This paper studies how youths’ self-perceptions of ability affect their sorting patterns across schools. We design and implement a field experiment in which ninth-graders from less advantaged backgrounds in Mexico City are provided with individualized feedback about their performance on an achievement test. The treatment shifts both the mean and the variance of the subjective distributions of academic ability. This variation is embedded into a discrete choice model that characterizes the channels through which perceived ability shapes individual preferences over school characteristics. Follow-up data on schooling outcomes suggest that the information intervention improved the match between students and education choices.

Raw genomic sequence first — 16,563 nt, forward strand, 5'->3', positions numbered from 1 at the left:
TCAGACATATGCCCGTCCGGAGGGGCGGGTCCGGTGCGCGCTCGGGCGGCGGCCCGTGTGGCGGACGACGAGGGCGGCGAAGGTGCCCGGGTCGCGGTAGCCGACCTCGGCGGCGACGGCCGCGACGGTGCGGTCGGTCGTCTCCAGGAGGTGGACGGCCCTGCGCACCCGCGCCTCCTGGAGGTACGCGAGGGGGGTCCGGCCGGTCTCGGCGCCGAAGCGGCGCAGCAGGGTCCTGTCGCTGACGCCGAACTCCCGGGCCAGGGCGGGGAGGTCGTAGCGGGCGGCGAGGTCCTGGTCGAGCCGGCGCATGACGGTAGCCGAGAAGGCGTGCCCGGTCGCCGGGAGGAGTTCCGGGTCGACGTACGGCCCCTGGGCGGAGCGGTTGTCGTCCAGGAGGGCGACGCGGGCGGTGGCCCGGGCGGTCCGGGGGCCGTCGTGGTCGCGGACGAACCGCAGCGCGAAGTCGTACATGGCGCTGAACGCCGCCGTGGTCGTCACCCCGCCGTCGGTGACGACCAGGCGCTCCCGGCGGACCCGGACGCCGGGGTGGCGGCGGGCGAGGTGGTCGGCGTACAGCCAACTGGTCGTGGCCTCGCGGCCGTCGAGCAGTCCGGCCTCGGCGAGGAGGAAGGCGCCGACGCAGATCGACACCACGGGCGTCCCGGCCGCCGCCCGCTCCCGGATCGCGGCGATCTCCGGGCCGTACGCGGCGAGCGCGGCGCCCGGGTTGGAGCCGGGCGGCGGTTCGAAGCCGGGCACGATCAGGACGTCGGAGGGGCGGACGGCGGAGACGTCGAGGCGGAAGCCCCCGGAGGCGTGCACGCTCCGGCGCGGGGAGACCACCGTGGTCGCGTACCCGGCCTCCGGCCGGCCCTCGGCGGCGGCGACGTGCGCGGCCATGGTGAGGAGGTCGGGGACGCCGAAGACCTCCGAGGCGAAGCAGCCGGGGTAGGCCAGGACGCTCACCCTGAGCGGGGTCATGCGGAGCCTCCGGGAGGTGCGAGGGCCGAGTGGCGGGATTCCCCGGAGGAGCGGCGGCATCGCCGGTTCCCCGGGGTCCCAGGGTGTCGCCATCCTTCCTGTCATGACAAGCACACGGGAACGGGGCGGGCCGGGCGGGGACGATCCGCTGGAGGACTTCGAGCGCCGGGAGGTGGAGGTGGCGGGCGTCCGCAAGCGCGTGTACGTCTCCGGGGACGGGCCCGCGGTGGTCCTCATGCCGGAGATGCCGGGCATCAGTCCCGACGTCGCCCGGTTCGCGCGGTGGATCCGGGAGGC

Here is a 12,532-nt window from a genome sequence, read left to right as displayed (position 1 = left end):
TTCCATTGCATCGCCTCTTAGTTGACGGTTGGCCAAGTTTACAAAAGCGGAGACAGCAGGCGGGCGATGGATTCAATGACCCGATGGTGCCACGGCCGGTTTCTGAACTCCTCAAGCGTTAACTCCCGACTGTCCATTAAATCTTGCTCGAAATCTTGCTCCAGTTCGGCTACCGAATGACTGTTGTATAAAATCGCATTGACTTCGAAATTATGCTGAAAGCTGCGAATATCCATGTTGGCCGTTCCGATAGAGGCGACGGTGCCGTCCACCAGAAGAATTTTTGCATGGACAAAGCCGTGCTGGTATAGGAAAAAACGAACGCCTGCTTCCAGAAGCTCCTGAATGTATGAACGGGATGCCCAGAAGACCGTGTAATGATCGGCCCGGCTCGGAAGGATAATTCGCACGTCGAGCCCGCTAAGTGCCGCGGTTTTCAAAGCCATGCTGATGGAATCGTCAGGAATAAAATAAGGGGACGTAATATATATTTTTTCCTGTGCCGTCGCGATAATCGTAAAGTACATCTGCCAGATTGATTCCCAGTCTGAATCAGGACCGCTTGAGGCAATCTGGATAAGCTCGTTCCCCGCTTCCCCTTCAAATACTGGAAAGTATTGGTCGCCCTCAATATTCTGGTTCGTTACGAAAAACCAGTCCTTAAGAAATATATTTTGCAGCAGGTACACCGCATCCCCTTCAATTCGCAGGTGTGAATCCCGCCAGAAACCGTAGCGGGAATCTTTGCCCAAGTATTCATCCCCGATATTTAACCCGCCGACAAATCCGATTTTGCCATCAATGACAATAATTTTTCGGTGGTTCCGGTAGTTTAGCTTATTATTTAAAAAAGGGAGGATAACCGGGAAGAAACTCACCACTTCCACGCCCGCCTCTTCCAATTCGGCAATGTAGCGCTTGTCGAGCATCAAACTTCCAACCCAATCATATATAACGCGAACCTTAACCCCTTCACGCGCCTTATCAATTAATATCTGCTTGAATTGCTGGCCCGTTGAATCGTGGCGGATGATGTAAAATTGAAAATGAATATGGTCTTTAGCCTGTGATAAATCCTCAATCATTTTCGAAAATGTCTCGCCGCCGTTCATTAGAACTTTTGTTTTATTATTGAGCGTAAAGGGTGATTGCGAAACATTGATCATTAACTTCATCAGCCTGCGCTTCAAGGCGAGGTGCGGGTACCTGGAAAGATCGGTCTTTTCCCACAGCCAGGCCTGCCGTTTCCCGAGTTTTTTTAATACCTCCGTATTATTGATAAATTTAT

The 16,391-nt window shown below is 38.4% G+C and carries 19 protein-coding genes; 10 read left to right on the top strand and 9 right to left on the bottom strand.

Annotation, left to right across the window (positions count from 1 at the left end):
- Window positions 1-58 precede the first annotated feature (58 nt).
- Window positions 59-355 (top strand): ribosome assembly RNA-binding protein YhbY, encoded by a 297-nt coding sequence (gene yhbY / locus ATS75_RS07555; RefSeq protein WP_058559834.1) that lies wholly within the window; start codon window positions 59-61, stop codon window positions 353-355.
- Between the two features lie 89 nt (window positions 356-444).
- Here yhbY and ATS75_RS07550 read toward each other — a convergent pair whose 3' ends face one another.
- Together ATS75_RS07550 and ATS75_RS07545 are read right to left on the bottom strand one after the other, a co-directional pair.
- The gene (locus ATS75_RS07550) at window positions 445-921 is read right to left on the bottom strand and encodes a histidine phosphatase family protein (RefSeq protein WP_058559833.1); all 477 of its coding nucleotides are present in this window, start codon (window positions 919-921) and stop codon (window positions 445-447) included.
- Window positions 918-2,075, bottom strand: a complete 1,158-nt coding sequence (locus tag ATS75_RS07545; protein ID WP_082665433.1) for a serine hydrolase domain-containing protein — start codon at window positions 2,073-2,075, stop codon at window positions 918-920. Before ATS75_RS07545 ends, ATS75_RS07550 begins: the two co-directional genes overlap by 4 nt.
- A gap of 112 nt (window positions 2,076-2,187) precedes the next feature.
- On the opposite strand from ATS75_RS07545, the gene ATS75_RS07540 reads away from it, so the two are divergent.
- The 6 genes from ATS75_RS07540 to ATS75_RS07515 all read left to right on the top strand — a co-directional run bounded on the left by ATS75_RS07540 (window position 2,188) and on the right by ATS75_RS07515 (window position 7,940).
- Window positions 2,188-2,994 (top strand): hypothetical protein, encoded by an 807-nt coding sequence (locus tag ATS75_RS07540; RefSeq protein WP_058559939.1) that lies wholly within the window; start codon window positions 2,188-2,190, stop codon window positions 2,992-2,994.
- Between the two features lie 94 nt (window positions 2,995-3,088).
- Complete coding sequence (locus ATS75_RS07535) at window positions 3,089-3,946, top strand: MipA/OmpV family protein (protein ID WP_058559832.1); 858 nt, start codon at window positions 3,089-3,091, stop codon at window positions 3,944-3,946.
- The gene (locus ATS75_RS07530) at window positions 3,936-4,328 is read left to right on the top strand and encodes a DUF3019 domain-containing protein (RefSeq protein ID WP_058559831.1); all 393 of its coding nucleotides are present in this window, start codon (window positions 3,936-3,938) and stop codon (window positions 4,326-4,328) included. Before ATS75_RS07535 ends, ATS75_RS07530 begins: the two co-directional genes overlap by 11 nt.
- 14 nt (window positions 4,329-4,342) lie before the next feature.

Information; Subjective expectations; Beliefs updating; Biased beliefs; School choice; Discrete choice models; Control function; Stable matching;
- D83: Search • Learning • Information and Knowledge • Communication • Belief
- I21: Analysis of Education
- I24: Education and Inequality
- J24: Human Capital • Skills • Occupational Choice • Labor Productivity
TSE Working Paper, n. 16-660, June 2016, revised May 2019